A government major at Harvard University, Breen found himself ultimately fascinated with matters of domestic rather than foreign policy—one of many shifts that would lead him back to his home state. In particular, he became invested in issues surrounding educational opportunity and economic development. “It was pretty clear to me that rather than dramatically change capitalism, it was necessary to create enough equality in education so that people could go into that system and make their own opportunities,” says Breen. As a junior, he got an internship in Senator George Mitchell’s office in Washington, D.C., an experience that deepened his appreciation for Maine and the state’s famously pragmatic leaders. “The fact that Maine had produced incredibly smart, influential, national-caliber leaders like Mitchell, Edmund Muskie, and Margaret Chase Smith made a huge impression on me and gave me some heroes and mentors to aspire to,” says Breen. By the time he was accepted into Harvard Law School, he had his sights set on returning to Maine to help shape state policy, especially around education.

After a brief stint as a law clerk for a federal judge in Tulsa, Oklahoma, Breen returned to Maine, where he accepted a position as junior legal counsel in Governor Angus King’s office. At this time, Maine was coming out of a recession and King’s central preoccupation was growing the state’s economy. At every juncture, King eschewed conjecture in favor of hard fact, and this practical approach resonated with Breen. He cites a study conducted at King’s urging in the early 2000s that revealed a strong correlation between a state’s economic prosperity and the percentage of the population with a bachelor’s degree—more proof of the return value on investments in education. When a position opened up in the office of education commissioner Duke Albanese, Breen jumped at the opportunity to work for him. Among other projects, in that role he helped develop school policies to create more positive school environments in the wake of the Columbine shooting and helped launch King’s initiative to provide every Maine middle-schooler with a laptop. But in 2003, after years working for state government, Breen was ready to make his next career move, this time into the private sector.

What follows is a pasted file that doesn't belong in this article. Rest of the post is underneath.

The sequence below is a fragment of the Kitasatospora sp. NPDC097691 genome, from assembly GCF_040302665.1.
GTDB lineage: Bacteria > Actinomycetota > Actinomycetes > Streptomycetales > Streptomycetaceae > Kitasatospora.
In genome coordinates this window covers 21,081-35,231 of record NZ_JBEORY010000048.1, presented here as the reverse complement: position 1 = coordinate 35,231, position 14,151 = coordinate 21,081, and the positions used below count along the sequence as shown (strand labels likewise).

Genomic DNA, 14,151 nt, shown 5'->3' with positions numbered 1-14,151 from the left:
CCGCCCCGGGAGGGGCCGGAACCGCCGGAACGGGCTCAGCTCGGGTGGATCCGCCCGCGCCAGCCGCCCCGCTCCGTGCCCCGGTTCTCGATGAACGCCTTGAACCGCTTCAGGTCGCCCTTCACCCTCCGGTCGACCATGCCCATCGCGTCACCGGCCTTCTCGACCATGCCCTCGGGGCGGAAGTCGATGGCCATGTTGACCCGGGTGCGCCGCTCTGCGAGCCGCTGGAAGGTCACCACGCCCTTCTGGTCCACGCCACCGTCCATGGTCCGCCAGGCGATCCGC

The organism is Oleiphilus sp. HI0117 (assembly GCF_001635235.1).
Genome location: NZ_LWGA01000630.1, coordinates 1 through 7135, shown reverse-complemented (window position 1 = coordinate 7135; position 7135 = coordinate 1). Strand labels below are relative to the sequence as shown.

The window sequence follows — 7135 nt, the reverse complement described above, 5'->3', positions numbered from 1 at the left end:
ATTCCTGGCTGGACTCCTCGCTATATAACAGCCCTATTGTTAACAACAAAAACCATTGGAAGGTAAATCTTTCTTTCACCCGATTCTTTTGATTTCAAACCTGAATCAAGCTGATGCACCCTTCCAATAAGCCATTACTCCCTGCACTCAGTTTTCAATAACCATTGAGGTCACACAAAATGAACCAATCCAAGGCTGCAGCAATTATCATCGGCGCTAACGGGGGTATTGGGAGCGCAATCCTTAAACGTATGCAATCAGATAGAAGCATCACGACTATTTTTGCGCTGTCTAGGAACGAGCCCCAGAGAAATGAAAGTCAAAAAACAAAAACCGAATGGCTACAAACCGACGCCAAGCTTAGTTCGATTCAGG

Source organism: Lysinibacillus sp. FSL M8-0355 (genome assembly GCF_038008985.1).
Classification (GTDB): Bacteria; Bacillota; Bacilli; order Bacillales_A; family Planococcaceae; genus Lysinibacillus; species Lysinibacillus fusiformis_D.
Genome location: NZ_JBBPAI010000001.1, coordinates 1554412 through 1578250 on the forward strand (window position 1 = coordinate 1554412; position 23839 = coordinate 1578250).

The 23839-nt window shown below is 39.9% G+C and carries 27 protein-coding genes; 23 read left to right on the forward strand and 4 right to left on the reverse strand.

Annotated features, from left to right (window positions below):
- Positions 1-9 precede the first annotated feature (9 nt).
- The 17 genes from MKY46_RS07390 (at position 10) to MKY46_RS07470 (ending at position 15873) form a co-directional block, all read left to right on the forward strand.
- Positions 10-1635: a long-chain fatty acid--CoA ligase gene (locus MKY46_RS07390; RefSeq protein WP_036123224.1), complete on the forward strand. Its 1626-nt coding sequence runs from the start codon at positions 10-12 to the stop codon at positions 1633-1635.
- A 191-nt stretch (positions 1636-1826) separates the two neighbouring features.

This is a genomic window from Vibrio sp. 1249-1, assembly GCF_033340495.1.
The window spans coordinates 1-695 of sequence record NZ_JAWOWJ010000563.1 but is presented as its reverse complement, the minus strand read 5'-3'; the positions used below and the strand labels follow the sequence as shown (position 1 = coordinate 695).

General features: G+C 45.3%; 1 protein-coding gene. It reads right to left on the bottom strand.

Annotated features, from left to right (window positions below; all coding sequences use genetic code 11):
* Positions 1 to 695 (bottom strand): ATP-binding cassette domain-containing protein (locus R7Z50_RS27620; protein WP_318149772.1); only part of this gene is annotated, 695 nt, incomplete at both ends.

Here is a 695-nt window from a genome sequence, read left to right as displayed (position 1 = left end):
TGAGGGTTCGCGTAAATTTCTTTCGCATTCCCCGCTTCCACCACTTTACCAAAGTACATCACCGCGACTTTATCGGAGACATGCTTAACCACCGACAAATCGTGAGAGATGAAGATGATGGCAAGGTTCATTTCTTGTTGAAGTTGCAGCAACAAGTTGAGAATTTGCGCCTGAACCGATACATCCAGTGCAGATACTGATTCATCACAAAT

When he sat down with Bangor Savings Bank’s then-CEO Jim Dowe to discuss the possibility of joining the team as the in- house legal counsel, Breen said something like this: “If you’re willing to take a risk on someone who has never practiced law and knows nothing about banking, then I’m your guy.” Given Breen’s stellar reputation for strategic planning, Dowe was willing to take the risk, and the unconventional hire paid off. Dowe left soon after Breen joined the team, but Jim Conlon, who became CEO in 2005, put Breen’s talents to good use.

In the 12 years that Breen worked at Bangor Savings Bank, the company expanded